Sunday, November 13, 2011
Sunday Sludge: Black Cobra - "Invernal"
Alright, kids... Finish picking out the skin from underneath your fingernails and let's talk about what we just heard. This is Invernal, Black Cobra's fourth LP and first since 2009's Chronomega. I'm sure you're all still a little stunned, a shade confused, and perhaps completely fucking drained. Let's stay focused and steer this Sunday Sludge so we can all go home, lick our wounds, and hope tomorrow's less overwhelming.
Bookended by two of the fastest, filthiest tracks in Black Cobra's catalog, these eight poison darts leave no ambiguity in Black Cobra's position as one of America's premiere metal acts. Jason Landrian and Rafael Martinez seemingly place every note, every sound exactly where they were originally envisioned. What results is a brutal attack of skull-denting sludge (with a whisper of doom) caked with still-steaming shit. If you haven't already checked out this disc, decorate your evening with a bottle of anything and keep the aloe nearby.
Balancing the thick and the quick is second nature for Black Cobra, immediately evidenced by Avalanche's swarm of locusts hitting your heels on a downhill. That the band can balance such precision with such flurry is staggering. As riffs escalate and encompass everything in sight, the double kick-drum throttles your chest and scares the shit out of your pets. Landrian's vocals summon Al Jourgensen's caged challenges, marking the whole of the song as exhausting.
Where Avalanche fades out, Somnae Tenebrae immediately stomps in. Pairing impressive fretwork with rhythmic stamina, the blistering sludge creeps and swallows like an unidentifiable black mist. A muddy grind does its best to steal the spotlight, but the ribbon of spiked riffs is absolutely undeniable. Obliteration finishes the disc (and likely finishes everything else), as the band establishes they're done fucking around. The hi-hat swarm of arrows nicks our helmets and we're left with no option but to tap out. If we don't, who knows what Black Cobra may do.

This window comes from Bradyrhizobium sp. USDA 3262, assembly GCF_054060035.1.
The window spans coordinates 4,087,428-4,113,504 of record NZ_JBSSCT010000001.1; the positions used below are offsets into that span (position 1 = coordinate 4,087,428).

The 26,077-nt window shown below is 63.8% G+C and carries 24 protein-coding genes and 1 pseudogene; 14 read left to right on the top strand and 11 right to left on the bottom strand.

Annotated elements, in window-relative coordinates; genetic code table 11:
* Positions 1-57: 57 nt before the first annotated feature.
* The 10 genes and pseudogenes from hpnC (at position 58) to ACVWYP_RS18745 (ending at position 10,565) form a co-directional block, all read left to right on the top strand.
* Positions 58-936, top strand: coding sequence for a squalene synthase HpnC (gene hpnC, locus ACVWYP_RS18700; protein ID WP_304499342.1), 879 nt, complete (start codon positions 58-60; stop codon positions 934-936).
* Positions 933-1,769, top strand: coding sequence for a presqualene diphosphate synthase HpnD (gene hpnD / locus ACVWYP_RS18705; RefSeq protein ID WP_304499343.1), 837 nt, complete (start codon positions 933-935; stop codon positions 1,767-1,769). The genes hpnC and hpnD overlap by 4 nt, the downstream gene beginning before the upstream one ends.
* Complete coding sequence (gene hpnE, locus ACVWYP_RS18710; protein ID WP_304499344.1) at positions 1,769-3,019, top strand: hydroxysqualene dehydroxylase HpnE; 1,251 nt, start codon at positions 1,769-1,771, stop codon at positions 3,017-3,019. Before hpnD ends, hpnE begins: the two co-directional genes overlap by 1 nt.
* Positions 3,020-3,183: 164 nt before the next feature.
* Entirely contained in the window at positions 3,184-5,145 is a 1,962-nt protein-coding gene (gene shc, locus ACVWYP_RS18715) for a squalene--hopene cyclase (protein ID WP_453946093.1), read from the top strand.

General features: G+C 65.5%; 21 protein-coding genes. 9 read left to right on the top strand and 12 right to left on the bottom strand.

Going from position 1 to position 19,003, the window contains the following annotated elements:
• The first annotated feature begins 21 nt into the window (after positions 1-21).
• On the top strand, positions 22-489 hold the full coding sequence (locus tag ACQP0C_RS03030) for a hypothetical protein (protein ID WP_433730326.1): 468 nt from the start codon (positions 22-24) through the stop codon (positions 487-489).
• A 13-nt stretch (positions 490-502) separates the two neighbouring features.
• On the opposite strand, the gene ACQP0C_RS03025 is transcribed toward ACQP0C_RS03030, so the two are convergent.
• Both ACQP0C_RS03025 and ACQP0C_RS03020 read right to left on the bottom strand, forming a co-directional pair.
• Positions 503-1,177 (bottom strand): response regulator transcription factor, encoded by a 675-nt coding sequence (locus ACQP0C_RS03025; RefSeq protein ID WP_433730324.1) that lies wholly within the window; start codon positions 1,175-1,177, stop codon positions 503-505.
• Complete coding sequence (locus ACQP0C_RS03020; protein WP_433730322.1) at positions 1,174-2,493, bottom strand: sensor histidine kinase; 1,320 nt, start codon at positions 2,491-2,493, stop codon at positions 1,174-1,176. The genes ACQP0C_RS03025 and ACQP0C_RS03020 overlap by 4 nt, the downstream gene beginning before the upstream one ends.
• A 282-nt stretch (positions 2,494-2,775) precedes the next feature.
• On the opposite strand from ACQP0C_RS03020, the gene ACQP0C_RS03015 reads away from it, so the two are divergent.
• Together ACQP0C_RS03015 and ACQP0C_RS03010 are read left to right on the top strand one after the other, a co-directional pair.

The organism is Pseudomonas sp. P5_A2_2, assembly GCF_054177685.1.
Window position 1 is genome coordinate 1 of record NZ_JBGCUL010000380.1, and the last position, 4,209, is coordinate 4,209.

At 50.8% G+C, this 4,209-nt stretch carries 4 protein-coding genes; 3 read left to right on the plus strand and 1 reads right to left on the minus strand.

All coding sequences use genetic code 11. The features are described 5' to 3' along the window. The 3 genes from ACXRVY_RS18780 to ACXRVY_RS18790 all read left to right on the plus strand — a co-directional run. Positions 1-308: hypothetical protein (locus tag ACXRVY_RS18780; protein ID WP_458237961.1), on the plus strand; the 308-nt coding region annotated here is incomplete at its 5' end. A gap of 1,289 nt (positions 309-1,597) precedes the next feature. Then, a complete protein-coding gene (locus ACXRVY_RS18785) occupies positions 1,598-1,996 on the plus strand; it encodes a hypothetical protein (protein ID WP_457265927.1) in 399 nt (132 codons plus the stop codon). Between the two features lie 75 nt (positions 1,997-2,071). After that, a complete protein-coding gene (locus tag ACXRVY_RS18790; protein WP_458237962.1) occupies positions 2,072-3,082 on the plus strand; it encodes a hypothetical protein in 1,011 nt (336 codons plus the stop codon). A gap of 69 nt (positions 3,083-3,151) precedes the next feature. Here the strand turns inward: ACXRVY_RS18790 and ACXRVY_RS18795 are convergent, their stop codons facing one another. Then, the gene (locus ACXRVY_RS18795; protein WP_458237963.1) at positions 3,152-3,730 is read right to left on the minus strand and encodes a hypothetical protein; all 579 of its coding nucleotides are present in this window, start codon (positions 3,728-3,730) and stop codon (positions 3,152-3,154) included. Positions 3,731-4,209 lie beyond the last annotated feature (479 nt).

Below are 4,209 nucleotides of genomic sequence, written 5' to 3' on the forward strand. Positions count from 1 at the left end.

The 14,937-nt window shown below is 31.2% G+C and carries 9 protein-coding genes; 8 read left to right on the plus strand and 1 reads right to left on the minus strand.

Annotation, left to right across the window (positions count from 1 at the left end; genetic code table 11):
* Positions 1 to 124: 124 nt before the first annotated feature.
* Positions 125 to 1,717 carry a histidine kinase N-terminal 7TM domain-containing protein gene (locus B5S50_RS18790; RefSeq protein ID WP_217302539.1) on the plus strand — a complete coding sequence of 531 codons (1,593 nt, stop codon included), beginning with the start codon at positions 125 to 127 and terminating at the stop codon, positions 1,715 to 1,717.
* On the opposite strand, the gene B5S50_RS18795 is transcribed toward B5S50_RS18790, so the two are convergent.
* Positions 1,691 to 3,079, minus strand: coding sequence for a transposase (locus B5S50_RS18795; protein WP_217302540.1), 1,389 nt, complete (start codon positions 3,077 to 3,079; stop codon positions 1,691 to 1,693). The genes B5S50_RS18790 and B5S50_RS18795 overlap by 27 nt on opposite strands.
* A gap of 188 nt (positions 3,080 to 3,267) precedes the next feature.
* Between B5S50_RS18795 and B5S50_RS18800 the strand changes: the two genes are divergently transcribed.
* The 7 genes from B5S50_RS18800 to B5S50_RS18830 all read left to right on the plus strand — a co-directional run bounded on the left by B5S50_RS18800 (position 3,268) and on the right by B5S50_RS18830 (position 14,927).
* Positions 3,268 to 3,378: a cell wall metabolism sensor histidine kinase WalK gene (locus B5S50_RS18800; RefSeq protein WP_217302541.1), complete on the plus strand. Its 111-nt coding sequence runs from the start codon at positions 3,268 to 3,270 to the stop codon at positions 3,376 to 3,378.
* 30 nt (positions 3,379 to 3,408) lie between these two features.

Corrosion Fields begins as a tentative piss-break, but you'd be a fool to miss where the listener's quickly led. The subdued, doomy fuzz submits to crushing, crunchy chainsaw grind. Guitars are laser-precise and vocals do more to seep rather than saturate. This is an increasingly deliberate chug of the finest, grimiest order. Clean licks introduce The Crimson Blade, though buzz-laden doom riffs drop to leave listeners bleeding in the alley. Grinding, chopping, and churning out black smoke sludge, the track builds on its own successes with shifting tempos and effects. Guitars flick spent ash in your eyes, the groove gets cool, and deathbed picking marries feedback fadeout to carry us away.
Hollow corridor echoes on the awesome Beyond are slammed with frantic, pounding tempos to spread the album's best song. Gears lock up at halfway, but don't think you can lift your head just yet. The pregnant, smoldering pause lulls you into a coma until a return to distemper bludgeons your ears, your expectations, and your thoughts on how an epic metal track should unfold. Erebus Dawn comes out spitting blood as Martinez holds a drum clinic. Landrian's guitar walks past the trees to have a smoke and provide parity. The instrumental Abyss drops sludge with freedom and frequency after uneven signatures and doom atmospheres had us thinking we'd go in a much different direction. Imagine an old man staring at a sea of faded passions and unmet potential. I suppose Abyss would be his soundtrack.
You probably love reserving your Sunday to relax, clean the vomit from your car's upholstery, or watch the Jets pretend to play football. Forget it. This riff-oriented collection is far too immense and far too fast to serve as background music while you wash dishes. Give it your full attention. Let it wear you out like the drunk whore at your block party, and make sure you ask for seconds. Invernal will burn and blister, but it's gonna heal a lot better than the stupid tribal tattoo you just sat through.
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